I love this poem for presenting us with another view than all the sadness, horror and alarm with which the news keeps deluging us – for taking us, if just for a little while, back to the joys of childhood. (Oh to have 'paddocks full of time'!)

Is it the happy poem it seems at first glance? I think it is in fact a sad poem, detailing the things lost outside of dreams. I think it expresses yearning.



Material shared in 'I Wish I'd Written This' is presented for study and review. Poems, photos and other writings remain the property of the copyright owners, usually their authors. This photo of Leunig: Creative Commons CC BY-SA 3.0 (Bahudhara - Own work Original file name = DSC12222.JPG)

Wednesday, July 19, 2017

Poets United Midweek Motif ~ Masks



Golden masks excavated in KalmakarehLorestanIran.

“No man, for any considerable period, can wear one face to himself and another to the multitude, without finally getting bewildered as to which may be the true.” 

“I believe in my mask-- The man I made up is me
 I believe in my dance-- And my destiny” 

“A mask tells us more than a face.” 


Three pictures of the same female noh mask 


Midweek Motif ~ Masks

Masks. Can't live with them and can't live without them! And in addition to our personal masks, there are also cultural and ritual masks that are precious to the faithful and also to collectors.

Can we tell when someone is undisguised? 
Do we prefer people to maintain the mask?

Your Challenge: In a new poem,
unmask a mask, reveal its use and properties, or tell its story.



Masks from Many Cultures - Screener


We Wear the Mask 

by Paul Laurence Dunbar
We wear the mask that grins and lies,
It hides our cheeks and shades our eyes,--
This debt we pay to human guile;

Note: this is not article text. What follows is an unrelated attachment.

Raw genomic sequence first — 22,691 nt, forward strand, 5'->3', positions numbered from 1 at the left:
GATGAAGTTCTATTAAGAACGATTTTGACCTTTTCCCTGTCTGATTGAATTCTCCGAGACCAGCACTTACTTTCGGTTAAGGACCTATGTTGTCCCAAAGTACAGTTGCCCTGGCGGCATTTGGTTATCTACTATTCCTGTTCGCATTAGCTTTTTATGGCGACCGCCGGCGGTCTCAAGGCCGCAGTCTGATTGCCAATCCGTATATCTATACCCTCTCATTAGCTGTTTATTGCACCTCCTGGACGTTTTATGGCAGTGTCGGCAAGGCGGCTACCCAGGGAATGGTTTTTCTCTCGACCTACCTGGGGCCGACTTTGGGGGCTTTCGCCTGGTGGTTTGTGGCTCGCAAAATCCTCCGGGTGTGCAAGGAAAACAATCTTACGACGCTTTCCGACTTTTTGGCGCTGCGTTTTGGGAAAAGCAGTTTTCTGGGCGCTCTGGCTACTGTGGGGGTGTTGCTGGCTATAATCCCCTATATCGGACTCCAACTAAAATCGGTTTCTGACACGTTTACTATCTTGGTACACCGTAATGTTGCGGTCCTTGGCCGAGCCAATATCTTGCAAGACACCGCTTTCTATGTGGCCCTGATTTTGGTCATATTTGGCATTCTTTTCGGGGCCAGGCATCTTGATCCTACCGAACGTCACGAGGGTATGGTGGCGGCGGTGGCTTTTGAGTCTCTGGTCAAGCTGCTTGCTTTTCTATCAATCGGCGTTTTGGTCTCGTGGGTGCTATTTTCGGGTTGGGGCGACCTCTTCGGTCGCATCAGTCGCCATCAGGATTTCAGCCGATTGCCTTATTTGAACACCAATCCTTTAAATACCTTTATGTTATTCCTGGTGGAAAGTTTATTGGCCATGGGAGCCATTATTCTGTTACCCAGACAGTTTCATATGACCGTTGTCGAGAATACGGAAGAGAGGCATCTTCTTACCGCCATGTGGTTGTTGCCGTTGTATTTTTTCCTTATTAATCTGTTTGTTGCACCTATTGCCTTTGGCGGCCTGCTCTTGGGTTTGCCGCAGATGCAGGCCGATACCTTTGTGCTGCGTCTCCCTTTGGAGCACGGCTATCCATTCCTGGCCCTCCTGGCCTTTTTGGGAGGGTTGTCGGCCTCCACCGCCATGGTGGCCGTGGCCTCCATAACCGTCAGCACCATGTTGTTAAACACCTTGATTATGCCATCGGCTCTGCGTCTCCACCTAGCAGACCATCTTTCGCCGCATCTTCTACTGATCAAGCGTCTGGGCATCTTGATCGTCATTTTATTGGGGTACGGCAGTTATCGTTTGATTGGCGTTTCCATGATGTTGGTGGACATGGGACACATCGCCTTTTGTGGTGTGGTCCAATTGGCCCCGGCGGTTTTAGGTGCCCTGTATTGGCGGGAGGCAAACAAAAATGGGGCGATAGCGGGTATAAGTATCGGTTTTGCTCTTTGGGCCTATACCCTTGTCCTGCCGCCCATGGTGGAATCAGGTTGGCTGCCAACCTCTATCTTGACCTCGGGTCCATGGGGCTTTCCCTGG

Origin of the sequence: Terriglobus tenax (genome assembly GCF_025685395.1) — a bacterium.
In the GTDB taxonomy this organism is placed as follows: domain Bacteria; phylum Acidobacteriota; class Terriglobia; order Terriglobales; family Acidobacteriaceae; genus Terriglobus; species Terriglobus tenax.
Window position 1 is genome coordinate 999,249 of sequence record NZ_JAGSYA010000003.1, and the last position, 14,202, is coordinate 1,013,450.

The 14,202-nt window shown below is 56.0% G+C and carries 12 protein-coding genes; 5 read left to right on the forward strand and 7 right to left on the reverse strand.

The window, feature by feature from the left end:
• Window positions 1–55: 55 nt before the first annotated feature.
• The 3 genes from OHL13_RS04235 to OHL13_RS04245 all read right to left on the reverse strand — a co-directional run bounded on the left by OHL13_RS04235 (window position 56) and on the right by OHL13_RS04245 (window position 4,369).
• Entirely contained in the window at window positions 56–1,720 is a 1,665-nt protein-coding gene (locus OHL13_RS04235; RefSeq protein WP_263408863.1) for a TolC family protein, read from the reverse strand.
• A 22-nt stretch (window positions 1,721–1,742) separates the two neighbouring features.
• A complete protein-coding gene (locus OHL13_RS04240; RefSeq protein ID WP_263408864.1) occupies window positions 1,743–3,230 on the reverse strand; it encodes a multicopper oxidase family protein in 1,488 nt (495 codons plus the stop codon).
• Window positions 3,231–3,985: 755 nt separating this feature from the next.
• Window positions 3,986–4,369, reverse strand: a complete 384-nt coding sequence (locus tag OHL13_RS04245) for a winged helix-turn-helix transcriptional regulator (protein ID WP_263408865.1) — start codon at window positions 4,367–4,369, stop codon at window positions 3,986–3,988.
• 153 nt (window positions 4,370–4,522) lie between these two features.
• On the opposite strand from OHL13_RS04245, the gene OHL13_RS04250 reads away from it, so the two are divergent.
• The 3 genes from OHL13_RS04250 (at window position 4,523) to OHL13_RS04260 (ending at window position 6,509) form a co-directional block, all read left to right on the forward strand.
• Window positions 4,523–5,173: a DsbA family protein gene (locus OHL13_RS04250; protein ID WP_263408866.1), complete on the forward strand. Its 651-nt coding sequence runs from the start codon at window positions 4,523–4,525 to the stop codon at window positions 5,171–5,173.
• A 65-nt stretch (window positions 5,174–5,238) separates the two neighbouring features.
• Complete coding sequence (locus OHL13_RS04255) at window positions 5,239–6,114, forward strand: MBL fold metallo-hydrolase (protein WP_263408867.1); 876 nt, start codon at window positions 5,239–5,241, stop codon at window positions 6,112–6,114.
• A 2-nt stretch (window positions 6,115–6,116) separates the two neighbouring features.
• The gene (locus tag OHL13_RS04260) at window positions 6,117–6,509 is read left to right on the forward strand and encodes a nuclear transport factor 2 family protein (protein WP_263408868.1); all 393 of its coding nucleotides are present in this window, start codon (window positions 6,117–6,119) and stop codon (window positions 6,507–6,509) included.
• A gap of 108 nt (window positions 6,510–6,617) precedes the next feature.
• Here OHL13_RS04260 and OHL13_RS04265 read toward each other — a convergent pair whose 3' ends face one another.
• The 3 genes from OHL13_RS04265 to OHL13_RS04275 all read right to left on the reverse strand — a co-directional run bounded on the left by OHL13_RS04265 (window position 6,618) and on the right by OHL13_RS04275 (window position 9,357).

With torn and bleeding hearts we smile,
And mouth with myriad subtleties.

Why should the world be overwise,
In counting all our tears and sighs?
Nay, let them only see us, while
We wear the mask.

We smile, but, O great Christ, our cries
To thee from tortured souls arise.
We sing, but oh the clay is vile
Beneath our feet, and long the mile;
But let the world dream otherwise,

We wear the mask!



The Poem as Mask by Muriel Rukeyser

Orpheus
When I wrote of the women in their dances and 
      wildness, it was a mask,
on their mountain, gold-hunting, singing, in orgy,
it was a mask; when I wrote of the god,
fragmented, exiled from himself, his life, the love gone
      down with song,
it was myself, split open, unable to speak, in exile from
      myself.
   
There is no mountain, there is no god, there is memory
of my torn life, myself split open in sleep, the rescued
      child
beside me among the doctors, and a word
of rescue from the great eyes.

No more masks! No more mythologies!

Now, for the first time, the god lifts his hand,
the fragments join in me with their own music.
Image result for feather masks
Source
File:Venetian Carnival Mask - Maschera di Carnevale - Venice Italy - Creative Commons by gnuckx (4821060456).jpg
Source
File:CE Mask and RFK Mask (33892334294).jpg
WWI Gas Masks
Please share your new poem using Mr. Linky below and visit others in the spirit of the community—
(Next week Sumana's Midweek Motif will be ~ Finding a Sanctuary.)